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Isolated cotton-wool spots of unknown etiology: management and sequential spectral domain optical coherence tomography documentation.

Ioannides A, Georgakarakos ND, Elaroud I, Andreou P - Clin Ophthalmol (2011)

Bottom Line: Clinically they appear as whitish, fluffy patches on the retina and eventually fade with time.Presented here is the work-up and management of this clinical problem for the ophthalmologist.The authors propose that SD-OCT could be a valuable research tool in characterizing and following the dynamic CWS changes at individual retinal layer level, with potential clinical applications as a screening or diagnostic tool in CWS-related diseases.

View Article: PubMed Central - PubMed

Affiliation: Ophthalmology Department, Mid-Essex Hospitals NHS Trust, Chelmsford.

ABSTRACT
Cotton-wool spots (CWSs) are common retinal manifestations of many diseases including diabetes mellitus, systemic hypertension, and acquired immunodeficiency syndrome. Clinically they appear as whitish, fluffy patches on the retina and eventually fade with time. In this study, spectral domain optical coherence tomography (SD-OCT) with mapping was used to demonstrate in vivo the characteristics of an isolated CWS in a 59-year-old patient as well as its appearance immediately after ophthalmoscopic resolution. Presented here is the work-up and management of this clinical problem for the ophthalmologist. The authors propose that SD-OCT could be a valuable research tool in characterizing and following the dynamic CWS changes at individual retinal layer level, with potential clinical applications as a screening or diagnostic tool in CWS-related diseases.

No MeSH data available.


Related in: MedlinePlus

Left fundus photographs: at presentation showing an isolated cotton-wool spot (A); and 9 weeks later showing resolution (B).
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f1-opth-5-1431: Left fundus photographs: at presentation showing an isolated cotton-wool spot (A); and 9 weeks later showing resolution (B).

Mentions: His uncorrected visual acuities were 20/16 right and 20/20 left. Ocular examination showed an isolated CWS located between his left optic disc and macula (Figure 1A) but no other pathology. His blood pressure was 138/82 mmHg and systemic examination was unremarkable.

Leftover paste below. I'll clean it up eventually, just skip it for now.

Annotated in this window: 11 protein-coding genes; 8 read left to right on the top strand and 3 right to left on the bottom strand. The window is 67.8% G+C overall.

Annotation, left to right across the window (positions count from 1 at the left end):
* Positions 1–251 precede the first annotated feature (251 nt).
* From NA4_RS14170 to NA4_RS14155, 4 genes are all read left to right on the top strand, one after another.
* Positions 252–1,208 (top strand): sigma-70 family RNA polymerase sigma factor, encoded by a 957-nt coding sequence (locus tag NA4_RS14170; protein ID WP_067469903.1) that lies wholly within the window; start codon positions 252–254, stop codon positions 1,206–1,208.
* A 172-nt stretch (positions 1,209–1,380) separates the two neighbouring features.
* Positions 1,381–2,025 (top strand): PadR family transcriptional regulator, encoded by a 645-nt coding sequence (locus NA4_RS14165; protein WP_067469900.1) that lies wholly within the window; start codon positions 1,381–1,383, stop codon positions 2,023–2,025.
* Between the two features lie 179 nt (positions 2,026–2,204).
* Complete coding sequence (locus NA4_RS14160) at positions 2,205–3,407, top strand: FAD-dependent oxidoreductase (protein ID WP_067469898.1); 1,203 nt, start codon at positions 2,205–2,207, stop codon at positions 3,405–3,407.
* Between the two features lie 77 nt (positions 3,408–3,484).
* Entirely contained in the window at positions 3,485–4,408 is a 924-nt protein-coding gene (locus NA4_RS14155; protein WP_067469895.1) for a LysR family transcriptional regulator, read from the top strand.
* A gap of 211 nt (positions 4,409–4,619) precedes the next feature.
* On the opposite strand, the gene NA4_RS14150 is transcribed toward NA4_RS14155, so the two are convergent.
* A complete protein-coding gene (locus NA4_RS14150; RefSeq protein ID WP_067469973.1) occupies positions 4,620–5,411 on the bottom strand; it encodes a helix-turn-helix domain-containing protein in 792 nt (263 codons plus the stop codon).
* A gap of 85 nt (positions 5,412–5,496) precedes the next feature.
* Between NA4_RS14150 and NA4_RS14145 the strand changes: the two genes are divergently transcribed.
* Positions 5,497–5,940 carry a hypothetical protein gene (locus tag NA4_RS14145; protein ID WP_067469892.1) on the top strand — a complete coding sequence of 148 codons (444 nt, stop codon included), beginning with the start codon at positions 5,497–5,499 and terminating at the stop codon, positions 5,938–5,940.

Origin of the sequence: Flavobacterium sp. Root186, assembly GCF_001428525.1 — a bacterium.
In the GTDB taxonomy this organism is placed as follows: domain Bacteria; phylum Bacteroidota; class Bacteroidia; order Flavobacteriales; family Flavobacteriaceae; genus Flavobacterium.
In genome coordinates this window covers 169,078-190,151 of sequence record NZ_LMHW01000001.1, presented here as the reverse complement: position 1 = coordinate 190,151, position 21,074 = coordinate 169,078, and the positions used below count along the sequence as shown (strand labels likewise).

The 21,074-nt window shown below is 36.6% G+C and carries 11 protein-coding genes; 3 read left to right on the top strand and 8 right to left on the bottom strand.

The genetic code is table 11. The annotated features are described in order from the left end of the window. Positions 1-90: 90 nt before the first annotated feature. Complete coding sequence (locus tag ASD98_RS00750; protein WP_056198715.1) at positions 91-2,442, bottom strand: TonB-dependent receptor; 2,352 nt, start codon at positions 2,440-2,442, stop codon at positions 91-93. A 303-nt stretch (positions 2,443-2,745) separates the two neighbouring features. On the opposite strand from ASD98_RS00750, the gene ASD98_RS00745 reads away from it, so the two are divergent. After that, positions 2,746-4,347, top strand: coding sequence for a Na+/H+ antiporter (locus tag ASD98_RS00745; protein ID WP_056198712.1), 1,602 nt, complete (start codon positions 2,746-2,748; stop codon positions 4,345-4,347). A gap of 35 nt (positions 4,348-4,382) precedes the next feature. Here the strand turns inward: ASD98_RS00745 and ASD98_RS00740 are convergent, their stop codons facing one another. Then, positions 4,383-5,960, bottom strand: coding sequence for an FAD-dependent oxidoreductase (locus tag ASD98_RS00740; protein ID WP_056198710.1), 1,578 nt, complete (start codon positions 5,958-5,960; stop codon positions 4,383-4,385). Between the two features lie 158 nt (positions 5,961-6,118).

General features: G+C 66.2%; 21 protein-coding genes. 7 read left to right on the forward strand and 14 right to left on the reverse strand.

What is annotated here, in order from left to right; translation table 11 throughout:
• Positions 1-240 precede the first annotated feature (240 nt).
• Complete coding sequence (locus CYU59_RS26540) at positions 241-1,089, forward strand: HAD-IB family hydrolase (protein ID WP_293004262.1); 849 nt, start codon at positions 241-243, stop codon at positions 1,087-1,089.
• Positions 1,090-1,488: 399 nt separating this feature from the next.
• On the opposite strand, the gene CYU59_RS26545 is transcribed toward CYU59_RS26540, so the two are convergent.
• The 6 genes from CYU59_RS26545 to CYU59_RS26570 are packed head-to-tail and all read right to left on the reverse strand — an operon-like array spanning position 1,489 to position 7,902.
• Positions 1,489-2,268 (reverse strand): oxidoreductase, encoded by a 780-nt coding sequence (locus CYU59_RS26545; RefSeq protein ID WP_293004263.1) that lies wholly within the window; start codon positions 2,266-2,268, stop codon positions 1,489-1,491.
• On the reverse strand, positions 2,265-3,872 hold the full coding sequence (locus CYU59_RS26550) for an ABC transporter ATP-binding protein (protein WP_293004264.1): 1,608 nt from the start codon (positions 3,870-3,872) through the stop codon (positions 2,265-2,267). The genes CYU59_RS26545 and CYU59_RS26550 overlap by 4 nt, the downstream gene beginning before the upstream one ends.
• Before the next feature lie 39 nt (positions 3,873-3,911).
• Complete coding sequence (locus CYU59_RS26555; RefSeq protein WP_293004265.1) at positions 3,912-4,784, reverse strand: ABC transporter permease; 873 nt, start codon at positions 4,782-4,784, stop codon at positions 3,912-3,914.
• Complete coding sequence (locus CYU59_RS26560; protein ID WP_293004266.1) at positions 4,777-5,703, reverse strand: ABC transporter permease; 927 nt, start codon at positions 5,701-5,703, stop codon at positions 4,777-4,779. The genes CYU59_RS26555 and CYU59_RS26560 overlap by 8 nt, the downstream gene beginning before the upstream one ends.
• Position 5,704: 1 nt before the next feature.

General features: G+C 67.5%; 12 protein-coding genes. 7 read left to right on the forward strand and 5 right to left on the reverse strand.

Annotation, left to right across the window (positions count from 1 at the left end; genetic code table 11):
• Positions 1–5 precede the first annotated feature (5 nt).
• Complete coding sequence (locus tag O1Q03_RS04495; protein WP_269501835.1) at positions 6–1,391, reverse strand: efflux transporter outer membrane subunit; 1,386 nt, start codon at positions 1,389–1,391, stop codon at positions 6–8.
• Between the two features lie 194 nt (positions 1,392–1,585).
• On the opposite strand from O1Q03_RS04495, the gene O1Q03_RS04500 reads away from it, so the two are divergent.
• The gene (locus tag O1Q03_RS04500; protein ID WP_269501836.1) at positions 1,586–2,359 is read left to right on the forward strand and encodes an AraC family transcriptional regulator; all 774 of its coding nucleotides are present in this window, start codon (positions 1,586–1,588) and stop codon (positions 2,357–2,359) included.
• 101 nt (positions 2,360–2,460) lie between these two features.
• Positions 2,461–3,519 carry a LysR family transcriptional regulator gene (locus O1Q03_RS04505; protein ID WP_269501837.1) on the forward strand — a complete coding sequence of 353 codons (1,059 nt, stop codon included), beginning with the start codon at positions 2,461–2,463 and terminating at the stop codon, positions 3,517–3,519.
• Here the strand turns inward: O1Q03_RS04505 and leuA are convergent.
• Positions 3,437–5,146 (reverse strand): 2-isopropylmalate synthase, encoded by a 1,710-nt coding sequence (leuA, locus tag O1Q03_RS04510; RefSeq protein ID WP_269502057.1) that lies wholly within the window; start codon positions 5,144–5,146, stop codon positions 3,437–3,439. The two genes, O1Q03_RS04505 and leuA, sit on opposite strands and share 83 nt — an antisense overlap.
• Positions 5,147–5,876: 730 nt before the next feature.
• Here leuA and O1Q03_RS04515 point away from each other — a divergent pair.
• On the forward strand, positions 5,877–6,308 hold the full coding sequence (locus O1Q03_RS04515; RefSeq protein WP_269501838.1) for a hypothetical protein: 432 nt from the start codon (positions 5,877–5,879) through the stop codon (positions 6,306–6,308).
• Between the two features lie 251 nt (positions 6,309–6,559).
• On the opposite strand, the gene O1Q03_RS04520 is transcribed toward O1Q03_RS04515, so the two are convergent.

Isolated cotton-wool spots of unknown etiology: management and sequential spectral domain optical coherence tomography documentation.

Ioannides A, Georgakarakos ND, Elaroud I, Andreou P - Clin Ophthalmol (2011)

Left fundus photographs: at presentation showing an isolated cotton-wool spot (A); and 9 weeks later showing resolution (B).
© Copyright Policy
Related In: Results  -  Collection

Show All Figures
getmorefigures.php?uid=PMC3198419&req=5

f1-opth-5-1431: Left fundus photographs: at presentation showing an isolated cotton-wool spot (A); and 9 weeks later showing resolution (B).
Mentions: His uncorrected visual acuities were 20/16 right and 20/20 left. Ocular examination showed an isolated CWS located between his left optic disc and macula (Figure 1A) but no other pathology. His blood pressure was 138/82 mmHg and systemic examination was unremarkable.

Bottom Line: Clinically they appear as whitish, fluffy patches on the retina and eventually fade with time.Presented here is the work-up and management of this clinical problem for the ophthalmologist.The authors propose that SD-OCT could be a valuable research tool in characterizing and following the dynamic CWS changes at individual retinal layer level, with potential clinical applications as a screening or diagnostic tool in CWS-related diseases.

View Article: PubMed Central - PubMed

Affiliation: Ophthalmology Department, Mid-Essex Hospitals NHS Trust, Chelmsford.

ABSTRACT
Cotton-wool spots (CWSs) are common retinal manifestations of many diseases including diabetes mellitus, systemic hypertension, and acquired immunodeficiency syndrome. Clinically they appear as whitish, fluffy patches on the retina and eventually fade with time. In this study, spectral domain optical coherence tomography (SD-OCT) with mapping was used to demonstrate in vivo the characteristics of an isolated CWS in a 59-year-old patient as well as its appearance immediately after ophthalmoscopic resolution. Presented here is the work-up and management of this clinical problem for the ophthalmologist. The authors propose that SD-OCT could be a valuable research tool in characterizing and following the dynamic CWS changes at individual retinal layer level, with potential clinical applications as a screening or diagnostic tool in CWS-related diseases.

No MeSH data available.


Related in: MedlinePlus